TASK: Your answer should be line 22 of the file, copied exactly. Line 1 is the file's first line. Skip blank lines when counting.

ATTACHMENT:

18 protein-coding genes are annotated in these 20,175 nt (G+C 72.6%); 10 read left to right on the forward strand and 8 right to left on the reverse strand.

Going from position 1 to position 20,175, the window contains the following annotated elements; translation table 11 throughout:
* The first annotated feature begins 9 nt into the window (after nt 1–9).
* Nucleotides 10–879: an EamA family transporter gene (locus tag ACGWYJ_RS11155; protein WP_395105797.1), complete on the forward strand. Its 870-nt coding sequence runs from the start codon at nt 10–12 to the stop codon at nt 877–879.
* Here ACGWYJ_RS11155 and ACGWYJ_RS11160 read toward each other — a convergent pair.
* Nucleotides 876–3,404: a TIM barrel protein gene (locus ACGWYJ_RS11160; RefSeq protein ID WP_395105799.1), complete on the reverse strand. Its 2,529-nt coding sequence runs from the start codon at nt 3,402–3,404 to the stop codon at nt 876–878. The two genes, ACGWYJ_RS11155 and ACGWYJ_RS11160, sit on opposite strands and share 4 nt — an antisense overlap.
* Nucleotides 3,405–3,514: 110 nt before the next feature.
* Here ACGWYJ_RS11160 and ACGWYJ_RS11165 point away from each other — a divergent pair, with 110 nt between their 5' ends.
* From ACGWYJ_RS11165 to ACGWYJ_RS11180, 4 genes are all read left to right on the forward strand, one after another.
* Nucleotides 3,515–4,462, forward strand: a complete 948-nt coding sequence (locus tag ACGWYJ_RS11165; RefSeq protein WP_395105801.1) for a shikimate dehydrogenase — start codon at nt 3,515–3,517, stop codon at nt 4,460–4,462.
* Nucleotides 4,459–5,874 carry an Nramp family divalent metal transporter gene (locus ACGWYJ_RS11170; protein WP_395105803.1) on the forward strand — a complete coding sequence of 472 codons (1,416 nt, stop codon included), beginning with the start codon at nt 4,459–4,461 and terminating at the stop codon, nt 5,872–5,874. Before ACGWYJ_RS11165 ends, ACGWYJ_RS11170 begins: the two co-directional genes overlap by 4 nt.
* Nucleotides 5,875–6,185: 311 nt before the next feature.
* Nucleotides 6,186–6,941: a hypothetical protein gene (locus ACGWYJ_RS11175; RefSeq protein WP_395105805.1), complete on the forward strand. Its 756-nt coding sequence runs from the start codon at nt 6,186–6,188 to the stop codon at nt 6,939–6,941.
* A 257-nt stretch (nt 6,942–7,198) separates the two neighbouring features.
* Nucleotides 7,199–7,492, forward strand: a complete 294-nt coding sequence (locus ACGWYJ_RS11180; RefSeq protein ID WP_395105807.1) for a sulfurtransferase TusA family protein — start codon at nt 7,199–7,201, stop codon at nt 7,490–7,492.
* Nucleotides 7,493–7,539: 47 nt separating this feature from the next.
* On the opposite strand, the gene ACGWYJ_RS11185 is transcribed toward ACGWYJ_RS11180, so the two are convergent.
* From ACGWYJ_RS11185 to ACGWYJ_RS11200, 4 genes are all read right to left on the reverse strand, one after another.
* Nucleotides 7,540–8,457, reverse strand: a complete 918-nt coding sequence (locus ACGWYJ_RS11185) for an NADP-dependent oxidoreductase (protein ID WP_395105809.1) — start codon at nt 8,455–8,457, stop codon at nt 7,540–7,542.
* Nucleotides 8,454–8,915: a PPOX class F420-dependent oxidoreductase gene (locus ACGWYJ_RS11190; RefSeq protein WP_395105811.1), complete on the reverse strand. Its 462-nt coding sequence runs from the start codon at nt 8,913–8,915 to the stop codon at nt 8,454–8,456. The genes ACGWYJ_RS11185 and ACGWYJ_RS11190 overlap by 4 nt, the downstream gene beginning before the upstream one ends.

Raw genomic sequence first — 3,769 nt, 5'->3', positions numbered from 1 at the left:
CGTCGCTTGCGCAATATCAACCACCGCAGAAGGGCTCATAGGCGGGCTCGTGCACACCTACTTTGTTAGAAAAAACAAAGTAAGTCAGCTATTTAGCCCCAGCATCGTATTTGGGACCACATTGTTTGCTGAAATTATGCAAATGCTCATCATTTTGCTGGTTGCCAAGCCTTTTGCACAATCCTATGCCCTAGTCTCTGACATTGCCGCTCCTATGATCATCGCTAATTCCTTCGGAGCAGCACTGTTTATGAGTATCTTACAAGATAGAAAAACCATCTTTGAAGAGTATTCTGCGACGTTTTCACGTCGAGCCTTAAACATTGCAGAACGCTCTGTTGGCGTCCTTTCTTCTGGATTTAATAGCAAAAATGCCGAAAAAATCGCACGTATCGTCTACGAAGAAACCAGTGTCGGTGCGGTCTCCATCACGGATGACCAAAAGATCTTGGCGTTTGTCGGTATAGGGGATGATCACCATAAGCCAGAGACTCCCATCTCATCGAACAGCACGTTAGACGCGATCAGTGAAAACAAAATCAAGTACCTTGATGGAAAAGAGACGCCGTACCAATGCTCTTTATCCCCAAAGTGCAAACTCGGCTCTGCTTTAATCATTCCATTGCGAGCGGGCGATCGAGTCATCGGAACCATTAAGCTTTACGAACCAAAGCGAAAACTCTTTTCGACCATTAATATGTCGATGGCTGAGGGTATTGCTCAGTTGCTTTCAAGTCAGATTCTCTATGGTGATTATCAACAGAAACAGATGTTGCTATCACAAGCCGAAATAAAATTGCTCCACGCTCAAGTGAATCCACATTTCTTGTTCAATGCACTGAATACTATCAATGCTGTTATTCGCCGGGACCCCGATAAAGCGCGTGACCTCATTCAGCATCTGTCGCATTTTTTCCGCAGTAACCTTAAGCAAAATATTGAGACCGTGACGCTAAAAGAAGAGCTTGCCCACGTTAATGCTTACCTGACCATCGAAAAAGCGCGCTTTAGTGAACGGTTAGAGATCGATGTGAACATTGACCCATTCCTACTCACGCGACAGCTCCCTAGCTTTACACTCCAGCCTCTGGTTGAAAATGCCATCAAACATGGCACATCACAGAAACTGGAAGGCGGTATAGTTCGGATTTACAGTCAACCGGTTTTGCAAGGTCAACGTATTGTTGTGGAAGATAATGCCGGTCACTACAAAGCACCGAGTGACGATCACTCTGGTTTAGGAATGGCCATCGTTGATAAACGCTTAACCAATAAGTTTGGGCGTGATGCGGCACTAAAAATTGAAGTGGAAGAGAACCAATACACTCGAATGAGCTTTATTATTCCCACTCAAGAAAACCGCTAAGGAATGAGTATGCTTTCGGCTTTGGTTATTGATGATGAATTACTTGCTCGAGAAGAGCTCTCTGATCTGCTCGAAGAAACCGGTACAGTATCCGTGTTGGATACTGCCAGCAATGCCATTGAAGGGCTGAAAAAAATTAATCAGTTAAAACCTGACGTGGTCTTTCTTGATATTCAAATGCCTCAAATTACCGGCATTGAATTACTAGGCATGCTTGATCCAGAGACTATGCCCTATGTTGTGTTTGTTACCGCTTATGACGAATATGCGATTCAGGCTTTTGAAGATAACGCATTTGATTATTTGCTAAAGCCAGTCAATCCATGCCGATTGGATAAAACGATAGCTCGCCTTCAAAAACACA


CGTCGCTTGCGCAATATCAACCACCGCAGAAGGGCTCATAGGCGGGCTCGTGCACACCTACTTTGTTAGAAAAAACAAAGTAAGTCAGCTATTTAGCCCCAGCATCGTATTTGGGACCACATTGTTTGCTGAAATTATGCAAATGCTCATCATTTTGCTGGTTGCCAAGCCTTTTGCACAATCCTATGCCCTAGTCTCTGACATTGCCGCTCCTATGATCATCGCTAATTCCTTCGGAGCAGCACTGTTTATGAGTATCTTACAAGATAGAAAAACCATCTTTGAAGAGTATTCTGCGACGTTTTCACGTCGAGCCTTAAACATTGCAGAACGCTCTGTTGGCGTCCTTTCTTCTGGATTTAATAGCAAAAATGCCGAAAAAATCGCACGTATCGTCTACGAAGAAACCAGTGTCGGTGCGGTCTCCATCACGGATGACCAAAAGATCTTGGCGTTTGTCGGTATAGGGGATGATCACCATAAGCCAGAGACTCCCATCTCATCGAACAGCACGTTAGACGCGATCAGTGAAAACAAAATCAAGTACCTTGATGGAAAAGAGACGCCGTACCAATGCTCTTTATCCCCAAAGTGCAAACTCGGCTCTGCTTTAATCATTCCATTGCGAGCGGGCGATCGAGTCATCGGAACCATTAAGCTTTACGAACCAAAGCGAAAACTCTTTTCGACCATTAATATGTCGATGGCTGAGGGTATTGCTCAGTTGCTTTCAAGTCAGATTCTCTATGGTGATTATCAACAGAAACAGATGTTGCTATCACAAGCCGAAATAAAATTGCTCCACGCTCAAGTGAATCCACATTTCTTGTTCAATGCACTGAATACTATCAATGCTGTTATTCGCCGGGACCCCGATAAAGCGCGTGACCTCATTCAGCATCTGTCGCATTTTTTCCGCAGTAACCTTAAGCAAAATATTGAGACCGTGACGCTAAAAGAAGAGCTTGCCCACGTTAATGCTTACCTGACCATCGAAAAAGCGCGCTTTAGTGAACGGTTAGAGATCGATGTGAACATTGACCCATTCCTACTCACGCGACAGCTCCCTAGCTTTACACTCCAGCCTCTGGTTGAAAATGCCATCAAACATGGCACATCACAGAAACTGGAAGGCGGTATAGTTCGGATTTACAGTCAACCGGTTTTGCAAGGTCAACGTATTGTTGTGGAAGATAATGCCGGTCACTACAAAGCACCGAGTGACGATCACTCTGGTTTAGGAATGGCCATCGTTGATAAACGCTTAACCAATAAGTTTGGGCGTGATGCGGCACTAAAAATTGAAGTGGAAGAGAACCAATACACTCGAATGAGCTTTATTATTCCCACTCAAGAAAACCGCTAAGGAATGAGTATGCTTTCGGCTTTGGTTATTGATGATGAATTACTTGCTCGAGAAGAGCTCTCTGATCTGCTCGAAGAAACCGGTACAGTATCCGTGTTGGATACTGCCAGCAATGCCATTGAAGGGCTGAAAAAAATTAATCAGTTAAAACCTGACGTGGTCTTTCTTGATATTCAAATGCCTCAAATTACCGGCATTGAATTACTAGGCATGCTTGATCCAGAGACTATGCCCTATGTTGTGTTTGTTACCGCTTATGACGAATATGCGATTCAGGCTTTTGAAGATAACGCATTTGATTATTTGCTAAAGCCAGTCAATCCATGCCGATTGGATAAAACGATAGCTCGCCTTCAAAAACACA